In June 2005, I went for a month long internship at an NGO called Pradan. Pradan works towards enabling livelihoods of rural people and are active in several states such as Chattisgarh and Jharkhand. I happened to be in Jharkhand, shuttling between the towns of Chaibasa and Hatgamharia (yes, they exist, and you get awesome Papri Chaat in the former).
My intentions of undertaking this exercise was to see first hand what village life was like (and as per my friends – they were seeing first hand what resume building was like – though agree that there is some truth to the latter). Anyway, while my misadventures in that place were many, this post isn’t about those. This post is about what I felt is a dichotomy between what NGOs are trying to achieve and how they are being enabled thus.
An NGO, especially one like Pradan, not considering the ones involving themselves in unethical practices, largely operate this way: They get funds from external bodies both national and international (such as AID, Red Cross etc) which they in turn use to carry out development work. Thus typically, you would have a ‘sales force’ for an NGO who is selling all these bodies the idea that they can put their money to better use.
As a result, they are inevitably dependent on such organisations for all their needs. My question is – why ? NGOs create immense value. I remember I was shocked to see the sheer amount of work that professionals at Pradan do. They wake up at 6:30 in the morning are off to faraway tribal areas accessible through the worst possible roads and are at work till as late as 8:00 in the evening. And this is done on rickety bikes with insufficient nutrition notwithstanding a scorching sun or pouring rain. A man such as myself who never woke up before 10:30 when at IIT (and that was early by the way) had to wake up at 7:00 and do the same (but I think it was the food bit I rued the most). Yet what do they earn? A measly 5000 bucks a month – and this is for the NGOs which pay well.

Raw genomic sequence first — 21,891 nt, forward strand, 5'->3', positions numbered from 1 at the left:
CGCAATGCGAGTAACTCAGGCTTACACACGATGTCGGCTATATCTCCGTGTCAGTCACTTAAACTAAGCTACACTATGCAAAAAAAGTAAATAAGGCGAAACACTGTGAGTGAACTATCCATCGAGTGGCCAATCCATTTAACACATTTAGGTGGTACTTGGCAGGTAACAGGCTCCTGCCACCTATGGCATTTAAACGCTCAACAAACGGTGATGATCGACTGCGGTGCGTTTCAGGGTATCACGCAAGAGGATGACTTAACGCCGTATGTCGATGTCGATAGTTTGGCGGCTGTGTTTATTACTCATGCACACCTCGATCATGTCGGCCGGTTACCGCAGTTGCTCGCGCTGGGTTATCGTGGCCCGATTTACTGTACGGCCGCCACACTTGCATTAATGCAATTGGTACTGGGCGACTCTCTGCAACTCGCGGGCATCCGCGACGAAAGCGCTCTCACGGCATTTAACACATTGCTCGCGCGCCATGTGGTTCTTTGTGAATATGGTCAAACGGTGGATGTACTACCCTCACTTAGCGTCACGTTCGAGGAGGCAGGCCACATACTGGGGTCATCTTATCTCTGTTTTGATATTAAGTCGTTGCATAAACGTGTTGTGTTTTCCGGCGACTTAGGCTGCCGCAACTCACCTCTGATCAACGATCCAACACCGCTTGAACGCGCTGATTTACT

Obviously, working for a NGO does not figure in the key career choices for most of our qualified youth.
What NGO’s need is to reinvent their business model. One example could obviously be that they could operate on a profit sharing model, however, villagers earn too little to start with, so sharing that with an NGO is a faraway and impractical dream. Yet that could not be the only solution. Someone needs to come up with a better business model, which rewards NGOs for the value that they are creating.
I had thought about this long ago, but could not come up with any potential answer. I recently came across a for profit company who has developed their business model around the needs of the rural Indian population called Drishtee (featured here). It was founded in 2000, and they operate this way: They set up Internet kiosks in rural areas operated by some villagers themselves. The kiosks cater to the rest of the village population which pays a small fee to use the services of the kiosks. Drishtee takes a small percentage of that fee.
While Drishtee is not involved in development the way NGOs are, they have a sustainable business model, and their activities will affect the rural areas they are working with in a positive manner.
Thus ends this post with me sitting here thinking about, and hoping for innovation in the NGO sector.